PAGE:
This is a little misleading. Elementary particles are not real in the classical sense either! But thinking of an interaction as the sum of all possible Feynman diagrams contributing to an interaction is a real "physical" way to think of what's going on--as much as thinking of the trajectory of a quantum particle as the sum over all allowed classical trajectories.

I have trouble understanding how a proton of 1 GeV mass can contain particles of 80GeV mass...

According to this author, cited on Wikipedia, virtual particles are no more than a mathematical tool:

Err, wikipedia is not the greatest resource in this area. The problem is that a real understanding of these ideas involves a great deal of math, and is very difficult to explain with words (which, you know, is the whole point at using all that math). And that's if the author is actually competent to talk about the subject, which, even with many textbooks is sadly, often not the case*. Also, as someone who's read enough of these types of things, when you start to see words like "ontological" they've jumped off the deep end and you need to pick up another book ;).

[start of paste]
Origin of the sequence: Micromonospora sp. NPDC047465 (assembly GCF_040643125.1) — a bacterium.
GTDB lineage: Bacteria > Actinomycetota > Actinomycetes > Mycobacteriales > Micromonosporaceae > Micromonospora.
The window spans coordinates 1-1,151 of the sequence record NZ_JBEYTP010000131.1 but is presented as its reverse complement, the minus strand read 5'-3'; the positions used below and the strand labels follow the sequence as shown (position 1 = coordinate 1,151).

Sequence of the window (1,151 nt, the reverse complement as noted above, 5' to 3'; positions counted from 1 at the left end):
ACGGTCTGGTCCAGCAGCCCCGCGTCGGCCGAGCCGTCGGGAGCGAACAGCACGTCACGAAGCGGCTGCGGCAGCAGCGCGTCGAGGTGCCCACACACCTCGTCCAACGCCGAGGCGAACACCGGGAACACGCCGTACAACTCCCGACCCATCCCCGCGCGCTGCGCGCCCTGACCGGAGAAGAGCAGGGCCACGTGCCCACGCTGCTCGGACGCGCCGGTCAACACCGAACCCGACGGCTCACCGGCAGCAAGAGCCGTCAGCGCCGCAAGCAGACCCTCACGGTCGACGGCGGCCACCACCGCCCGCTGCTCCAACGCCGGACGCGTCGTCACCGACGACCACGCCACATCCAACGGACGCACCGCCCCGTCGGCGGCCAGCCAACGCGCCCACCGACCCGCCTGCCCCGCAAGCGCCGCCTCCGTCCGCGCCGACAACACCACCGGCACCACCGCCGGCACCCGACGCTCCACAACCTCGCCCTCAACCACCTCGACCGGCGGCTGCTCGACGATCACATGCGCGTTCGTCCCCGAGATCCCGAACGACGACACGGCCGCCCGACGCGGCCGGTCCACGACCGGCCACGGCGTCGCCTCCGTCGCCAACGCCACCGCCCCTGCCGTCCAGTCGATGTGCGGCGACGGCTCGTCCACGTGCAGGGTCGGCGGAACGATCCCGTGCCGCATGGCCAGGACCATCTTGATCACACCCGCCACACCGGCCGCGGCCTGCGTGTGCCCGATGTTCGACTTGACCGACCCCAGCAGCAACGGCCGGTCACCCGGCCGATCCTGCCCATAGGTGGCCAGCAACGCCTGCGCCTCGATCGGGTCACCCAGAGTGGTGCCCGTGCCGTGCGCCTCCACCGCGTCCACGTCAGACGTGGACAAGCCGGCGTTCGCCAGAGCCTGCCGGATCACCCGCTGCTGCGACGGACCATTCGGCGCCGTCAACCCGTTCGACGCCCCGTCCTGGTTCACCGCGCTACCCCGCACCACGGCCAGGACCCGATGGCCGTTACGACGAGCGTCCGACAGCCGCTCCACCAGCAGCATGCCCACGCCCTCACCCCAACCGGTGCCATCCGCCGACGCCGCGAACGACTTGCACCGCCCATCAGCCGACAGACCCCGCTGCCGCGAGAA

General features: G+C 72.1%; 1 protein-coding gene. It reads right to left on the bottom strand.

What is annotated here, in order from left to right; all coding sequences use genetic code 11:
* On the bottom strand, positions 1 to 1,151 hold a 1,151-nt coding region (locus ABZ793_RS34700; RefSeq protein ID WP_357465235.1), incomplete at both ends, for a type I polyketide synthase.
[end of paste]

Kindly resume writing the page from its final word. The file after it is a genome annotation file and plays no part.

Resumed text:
Anyway, this particular description is not good because it's like saying that thinking of e^x as 1 + x + x^2/2 + ... is bad because "originates only from a

specific mathematical method of calculation." In many cases, it's critically useful to view e^x like this! It's an easy way, for example, to define matrix exponents.

It's the same thing with feynman diagrams. They really should be taken literally in the same sense that you can take the terms of the series expansion for e^x "literally" as being e^x.